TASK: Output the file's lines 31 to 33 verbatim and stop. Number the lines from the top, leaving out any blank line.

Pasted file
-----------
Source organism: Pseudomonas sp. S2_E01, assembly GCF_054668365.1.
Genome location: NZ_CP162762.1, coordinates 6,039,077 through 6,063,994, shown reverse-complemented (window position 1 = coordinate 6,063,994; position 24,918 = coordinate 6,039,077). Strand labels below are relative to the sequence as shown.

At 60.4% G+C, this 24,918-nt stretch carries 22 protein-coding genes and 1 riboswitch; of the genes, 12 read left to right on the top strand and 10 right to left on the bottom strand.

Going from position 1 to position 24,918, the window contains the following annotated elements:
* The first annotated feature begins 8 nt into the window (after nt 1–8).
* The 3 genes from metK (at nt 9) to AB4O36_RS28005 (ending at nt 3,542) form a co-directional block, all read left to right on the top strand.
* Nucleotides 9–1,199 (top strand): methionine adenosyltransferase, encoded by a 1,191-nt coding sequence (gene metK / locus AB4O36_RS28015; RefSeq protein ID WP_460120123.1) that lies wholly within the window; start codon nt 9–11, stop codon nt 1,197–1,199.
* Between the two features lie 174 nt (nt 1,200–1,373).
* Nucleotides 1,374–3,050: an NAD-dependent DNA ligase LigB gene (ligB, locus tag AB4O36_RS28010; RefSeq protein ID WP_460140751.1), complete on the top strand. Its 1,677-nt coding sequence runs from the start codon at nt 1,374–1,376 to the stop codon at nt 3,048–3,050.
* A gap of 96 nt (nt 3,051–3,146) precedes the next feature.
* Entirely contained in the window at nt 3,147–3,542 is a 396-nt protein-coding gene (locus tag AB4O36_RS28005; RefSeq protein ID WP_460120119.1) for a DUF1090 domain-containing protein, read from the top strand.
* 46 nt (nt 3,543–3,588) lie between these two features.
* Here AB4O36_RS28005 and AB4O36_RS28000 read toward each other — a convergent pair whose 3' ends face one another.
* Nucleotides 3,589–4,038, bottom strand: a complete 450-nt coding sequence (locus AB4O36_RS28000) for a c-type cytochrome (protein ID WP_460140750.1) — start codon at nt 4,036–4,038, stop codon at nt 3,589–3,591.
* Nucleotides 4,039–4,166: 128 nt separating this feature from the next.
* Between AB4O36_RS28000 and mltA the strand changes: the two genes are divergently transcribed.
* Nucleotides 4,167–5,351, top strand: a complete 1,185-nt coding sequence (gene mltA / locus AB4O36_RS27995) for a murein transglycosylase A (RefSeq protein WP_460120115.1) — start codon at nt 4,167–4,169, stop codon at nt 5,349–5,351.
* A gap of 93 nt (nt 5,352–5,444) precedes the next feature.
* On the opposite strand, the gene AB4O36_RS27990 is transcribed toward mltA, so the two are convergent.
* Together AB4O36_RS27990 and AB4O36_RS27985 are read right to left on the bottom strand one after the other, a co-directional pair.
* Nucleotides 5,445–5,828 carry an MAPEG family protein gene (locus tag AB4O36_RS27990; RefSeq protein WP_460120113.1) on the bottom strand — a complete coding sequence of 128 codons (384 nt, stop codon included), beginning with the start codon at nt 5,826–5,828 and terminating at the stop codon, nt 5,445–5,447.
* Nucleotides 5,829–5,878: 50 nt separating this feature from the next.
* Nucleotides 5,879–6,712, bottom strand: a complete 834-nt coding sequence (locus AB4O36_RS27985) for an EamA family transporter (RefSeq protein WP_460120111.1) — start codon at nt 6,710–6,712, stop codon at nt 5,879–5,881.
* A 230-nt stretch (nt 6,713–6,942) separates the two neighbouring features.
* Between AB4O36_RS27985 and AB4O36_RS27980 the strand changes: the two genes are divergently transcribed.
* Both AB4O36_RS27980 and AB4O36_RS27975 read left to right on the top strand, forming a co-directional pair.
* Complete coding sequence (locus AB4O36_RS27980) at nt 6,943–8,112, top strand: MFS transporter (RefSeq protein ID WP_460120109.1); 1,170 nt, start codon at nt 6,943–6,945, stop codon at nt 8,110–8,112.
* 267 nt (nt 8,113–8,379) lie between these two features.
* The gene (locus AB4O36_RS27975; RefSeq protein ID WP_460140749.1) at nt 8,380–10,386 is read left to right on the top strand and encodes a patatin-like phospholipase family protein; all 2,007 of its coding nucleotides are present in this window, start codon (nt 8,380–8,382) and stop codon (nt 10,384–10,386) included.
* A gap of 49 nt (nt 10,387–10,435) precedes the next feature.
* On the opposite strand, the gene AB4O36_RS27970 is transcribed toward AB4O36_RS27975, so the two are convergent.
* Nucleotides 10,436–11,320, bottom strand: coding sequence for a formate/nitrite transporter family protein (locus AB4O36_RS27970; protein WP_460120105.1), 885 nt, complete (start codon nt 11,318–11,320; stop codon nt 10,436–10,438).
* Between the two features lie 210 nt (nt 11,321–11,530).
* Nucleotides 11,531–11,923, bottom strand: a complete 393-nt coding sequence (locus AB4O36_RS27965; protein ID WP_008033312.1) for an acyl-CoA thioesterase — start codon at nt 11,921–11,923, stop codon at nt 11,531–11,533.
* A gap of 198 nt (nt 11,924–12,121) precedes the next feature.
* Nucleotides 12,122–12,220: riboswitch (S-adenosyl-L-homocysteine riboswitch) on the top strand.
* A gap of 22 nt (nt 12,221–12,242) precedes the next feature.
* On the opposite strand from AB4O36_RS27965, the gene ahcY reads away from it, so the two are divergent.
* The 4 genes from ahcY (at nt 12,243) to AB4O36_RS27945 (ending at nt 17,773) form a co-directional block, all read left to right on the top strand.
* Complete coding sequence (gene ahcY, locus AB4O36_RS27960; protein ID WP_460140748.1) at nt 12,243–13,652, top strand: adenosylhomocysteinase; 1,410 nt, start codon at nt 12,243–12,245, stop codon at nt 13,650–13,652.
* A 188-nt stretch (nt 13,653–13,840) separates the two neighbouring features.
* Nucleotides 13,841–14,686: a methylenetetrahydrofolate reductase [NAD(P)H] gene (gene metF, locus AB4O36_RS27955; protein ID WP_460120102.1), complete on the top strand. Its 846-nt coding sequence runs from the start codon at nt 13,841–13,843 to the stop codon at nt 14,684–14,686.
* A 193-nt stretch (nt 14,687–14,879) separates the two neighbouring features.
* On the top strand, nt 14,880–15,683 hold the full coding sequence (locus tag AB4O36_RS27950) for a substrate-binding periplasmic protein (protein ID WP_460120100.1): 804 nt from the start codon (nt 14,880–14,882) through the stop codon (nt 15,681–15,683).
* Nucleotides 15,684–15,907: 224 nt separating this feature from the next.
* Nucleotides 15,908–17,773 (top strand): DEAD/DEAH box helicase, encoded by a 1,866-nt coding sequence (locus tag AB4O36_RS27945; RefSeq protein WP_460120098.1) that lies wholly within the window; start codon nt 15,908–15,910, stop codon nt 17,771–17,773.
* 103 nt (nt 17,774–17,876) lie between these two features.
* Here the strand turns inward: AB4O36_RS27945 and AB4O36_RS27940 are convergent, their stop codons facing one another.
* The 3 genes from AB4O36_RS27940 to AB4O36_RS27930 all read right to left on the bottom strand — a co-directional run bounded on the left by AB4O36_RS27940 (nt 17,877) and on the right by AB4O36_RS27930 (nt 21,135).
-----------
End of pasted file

* On the opposite strand, the gene AB4O36_RS27970 is transcribed toward AB4O36_RS27975, so the two are convergent.
* Nucleotides 10,436–11,320, bottom strand: coding sequence for a formate/nitrite transporter family protein (locus AB4O36_RS27970; protein WP_460120105.1), 885 nt, complete (start codon nt 11,318–11,320; stop codon nt 10,436–10,438).
* Between the two features lie 210 nt (nt 11,321–11,530).